NEWS Ballot-name battle halted
he legal action against the addition of city-council candidate Brandon Yan’s Chinese name to the Vancouver ballot has been abandoned.
Ken Denike and Sophia Woo have discontinued their notice of claim that questioned the inclusion of Chinese characters next to Yan’s name.
Yan is the only candidate in the October 20 civic election who was able to have an additional Chinese name on the ballot, which Denike and Woo claimed was unfair to others.
Denike and Woo are candidates for the school board.
For Yan, the controversy over his Chinese name was a “silly” issue.
“For someone like me, as I said, who got into this election because I wanted to put myself out there as a renter and as someone who wanted to make change in Vancouver, and then to have a very silly thing—it seemed silly to me, anyways—kind of distract me from all of that…while I was talking about my name, we weren’t talking about housing or transportation or poverty or drug
Georgia Straight use,” Yan told the by phone on September 24.
Yan said that it was “all very weird” for him that he became a “target” because he had Chinese characters next to his name. “We see many non-chinese candidates have Chinese names on their lawn signs, and so why is the criticism only coming my way?”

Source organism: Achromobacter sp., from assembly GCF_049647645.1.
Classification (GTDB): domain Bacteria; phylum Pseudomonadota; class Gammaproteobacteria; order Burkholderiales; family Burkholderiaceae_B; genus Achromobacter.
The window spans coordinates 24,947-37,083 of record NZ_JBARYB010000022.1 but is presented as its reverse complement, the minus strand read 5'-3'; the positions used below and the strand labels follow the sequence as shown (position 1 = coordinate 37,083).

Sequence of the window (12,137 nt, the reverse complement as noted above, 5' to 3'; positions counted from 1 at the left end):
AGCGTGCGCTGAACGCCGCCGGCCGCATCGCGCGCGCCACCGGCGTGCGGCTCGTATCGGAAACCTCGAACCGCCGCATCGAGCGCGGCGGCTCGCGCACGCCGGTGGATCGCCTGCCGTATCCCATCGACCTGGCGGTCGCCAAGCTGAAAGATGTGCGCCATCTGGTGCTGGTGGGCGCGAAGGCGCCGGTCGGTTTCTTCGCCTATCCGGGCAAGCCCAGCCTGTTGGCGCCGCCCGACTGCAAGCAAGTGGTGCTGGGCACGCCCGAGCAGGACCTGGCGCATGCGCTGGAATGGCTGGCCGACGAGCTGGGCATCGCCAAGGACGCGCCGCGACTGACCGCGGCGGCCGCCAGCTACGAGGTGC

Denike revealed that he and Woo are no longer pursuing their notice of claim before the B.C. Supreme Court.
Denike and Woo had suggested that if Yan’s Chinese name was not removed, then other candidates should be allowed to have Chinese names on the ballot as well. But then Denike revealed that he and Woo were no longer pursuing their notice of claim before the B.C. Supreme Court.
Denike told the by phone that he and Woo abandoned the court action last Friday (September 21) because it became “pretty clear that the city was not going to really back down”. “We didn’t want to hold up the whole process,” Denike said, referring to the election.
According to Denike, after the election he and Woo would like to see more conversations by citizens about the use of other names.
Yan does not speak Chinese and had claimed that he wanted the Chinese characters in the ballot as a way to honour his father, who gave him the Chinese name.